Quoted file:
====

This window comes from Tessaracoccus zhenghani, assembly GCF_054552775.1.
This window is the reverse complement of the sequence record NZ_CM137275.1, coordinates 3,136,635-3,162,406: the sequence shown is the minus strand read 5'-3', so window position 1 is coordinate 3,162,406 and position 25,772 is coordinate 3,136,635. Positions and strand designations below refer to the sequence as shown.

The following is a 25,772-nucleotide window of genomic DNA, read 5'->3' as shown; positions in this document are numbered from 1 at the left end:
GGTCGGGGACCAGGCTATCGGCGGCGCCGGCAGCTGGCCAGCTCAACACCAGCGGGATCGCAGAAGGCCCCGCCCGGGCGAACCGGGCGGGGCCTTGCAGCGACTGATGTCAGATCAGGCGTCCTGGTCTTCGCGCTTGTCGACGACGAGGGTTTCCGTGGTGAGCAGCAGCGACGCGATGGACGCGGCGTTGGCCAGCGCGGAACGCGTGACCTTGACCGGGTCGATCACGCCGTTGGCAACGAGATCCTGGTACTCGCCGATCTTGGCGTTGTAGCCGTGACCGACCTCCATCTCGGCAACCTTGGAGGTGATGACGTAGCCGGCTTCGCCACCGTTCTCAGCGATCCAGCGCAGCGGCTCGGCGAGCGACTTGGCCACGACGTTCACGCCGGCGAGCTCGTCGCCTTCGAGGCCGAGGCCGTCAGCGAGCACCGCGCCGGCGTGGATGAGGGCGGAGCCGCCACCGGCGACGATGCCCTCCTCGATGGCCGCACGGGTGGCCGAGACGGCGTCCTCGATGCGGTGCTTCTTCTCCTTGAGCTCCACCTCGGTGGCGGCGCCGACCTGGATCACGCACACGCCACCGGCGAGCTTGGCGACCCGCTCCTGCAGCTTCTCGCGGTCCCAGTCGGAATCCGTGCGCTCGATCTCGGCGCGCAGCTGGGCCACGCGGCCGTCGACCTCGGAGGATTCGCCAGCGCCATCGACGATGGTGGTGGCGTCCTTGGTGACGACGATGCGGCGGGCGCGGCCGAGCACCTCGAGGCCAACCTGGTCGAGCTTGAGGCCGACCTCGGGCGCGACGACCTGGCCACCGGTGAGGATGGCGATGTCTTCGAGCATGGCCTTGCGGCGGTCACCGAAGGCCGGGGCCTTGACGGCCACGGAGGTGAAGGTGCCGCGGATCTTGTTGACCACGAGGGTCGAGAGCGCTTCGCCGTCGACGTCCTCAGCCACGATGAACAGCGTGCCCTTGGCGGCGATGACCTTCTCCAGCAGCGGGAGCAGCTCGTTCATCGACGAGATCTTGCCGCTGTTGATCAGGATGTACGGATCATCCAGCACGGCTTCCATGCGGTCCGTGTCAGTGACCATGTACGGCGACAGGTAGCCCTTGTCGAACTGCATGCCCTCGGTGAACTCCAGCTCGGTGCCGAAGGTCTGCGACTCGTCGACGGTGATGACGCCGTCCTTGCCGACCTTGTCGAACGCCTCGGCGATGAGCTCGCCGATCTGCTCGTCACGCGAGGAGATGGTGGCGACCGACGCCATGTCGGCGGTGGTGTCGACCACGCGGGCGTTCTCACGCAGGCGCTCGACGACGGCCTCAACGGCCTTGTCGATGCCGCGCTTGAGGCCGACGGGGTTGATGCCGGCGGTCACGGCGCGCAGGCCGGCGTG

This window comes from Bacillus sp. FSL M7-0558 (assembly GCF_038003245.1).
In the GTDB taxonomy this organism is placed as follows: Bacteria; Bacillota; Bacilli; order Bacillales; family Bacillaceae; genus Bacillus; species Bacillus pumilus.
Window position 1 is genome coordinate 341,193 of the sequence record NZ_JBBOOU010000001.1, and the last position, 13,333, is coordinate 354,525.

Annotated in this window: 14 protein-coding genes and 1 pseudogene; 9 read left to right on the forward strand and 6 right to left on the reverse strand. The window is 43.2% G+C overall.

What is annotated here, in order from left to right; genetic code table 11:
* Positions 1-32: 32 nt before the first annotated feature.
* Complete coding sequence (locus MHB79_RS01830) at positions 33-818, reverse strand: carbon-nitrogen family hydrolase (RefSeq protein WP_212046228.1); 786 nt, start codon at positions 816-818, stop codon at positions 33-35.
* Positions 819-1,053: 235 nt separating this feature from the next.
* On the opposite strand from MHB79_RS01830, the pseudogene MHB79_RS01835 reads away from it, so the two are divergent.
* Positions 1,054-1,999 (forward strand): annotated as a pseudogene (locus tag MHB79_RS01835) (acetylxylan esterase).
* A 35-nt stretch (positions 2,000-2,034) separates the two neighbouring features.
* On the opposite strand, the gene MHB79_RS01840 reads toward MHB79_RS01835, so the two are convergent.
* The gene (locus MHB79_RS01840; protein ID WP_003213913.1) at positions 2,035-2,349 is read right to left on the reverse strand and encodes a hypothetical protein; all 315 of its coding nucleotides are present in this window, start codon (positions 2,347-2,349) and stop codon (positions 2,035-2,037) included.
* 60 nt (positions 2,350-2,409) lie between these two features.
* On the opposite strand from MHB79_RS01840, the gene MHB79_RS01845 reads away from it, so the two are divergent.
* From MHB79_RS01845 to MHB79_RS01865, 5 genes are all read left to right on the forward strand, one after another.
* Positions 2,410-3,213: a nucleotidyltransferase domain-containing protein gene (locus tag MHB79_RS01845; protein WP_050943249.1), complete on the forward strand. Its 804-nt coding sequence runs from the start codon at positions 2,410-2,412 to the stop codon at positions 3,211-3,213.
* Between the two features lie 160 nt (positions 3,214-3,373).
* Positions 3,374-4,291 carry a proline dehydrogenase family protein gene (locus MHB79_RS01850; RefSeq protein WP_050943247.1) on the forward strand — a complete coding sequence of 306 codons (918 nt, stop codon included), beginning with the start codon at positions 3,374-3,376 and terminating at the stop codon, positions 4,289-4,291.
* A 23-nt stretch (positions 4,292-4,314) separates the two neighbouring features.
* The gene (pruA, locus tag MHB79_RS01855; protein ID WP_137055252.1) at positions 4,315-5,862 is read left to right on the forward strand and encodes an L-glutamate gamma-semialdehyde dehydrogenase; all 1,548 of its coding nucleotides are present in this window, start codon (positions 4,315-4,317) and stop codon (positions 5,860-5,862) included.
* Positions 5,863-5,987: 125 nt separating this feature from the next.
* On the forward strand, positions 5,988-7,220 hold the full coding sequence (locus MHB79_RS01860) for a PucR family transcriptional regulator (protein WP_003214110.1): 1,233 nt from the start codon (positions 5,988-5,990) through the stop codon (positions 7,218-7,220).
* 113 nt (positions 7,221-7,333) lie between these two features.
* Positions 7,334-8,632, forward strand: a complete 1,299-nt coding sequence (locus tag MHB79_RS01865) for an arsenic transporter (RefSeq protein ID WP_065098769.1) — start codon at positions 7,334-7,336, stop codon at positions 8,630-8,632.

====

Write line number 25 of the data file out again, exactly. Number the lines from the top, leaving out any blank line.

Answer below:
* The gene (pruA, locus tag MHB79_RS01855; protein ID WP_137055252.1) at positions 4,315-5,862 is read left to right on the forward strand and encodes an L-glutamate gamma-semialdehyde dehydrogenase; all 1,548 of its coding nucleotides are present in this window, start codon (positions 4,315-4,317) and stop codon (positions 5,860-5,862) included.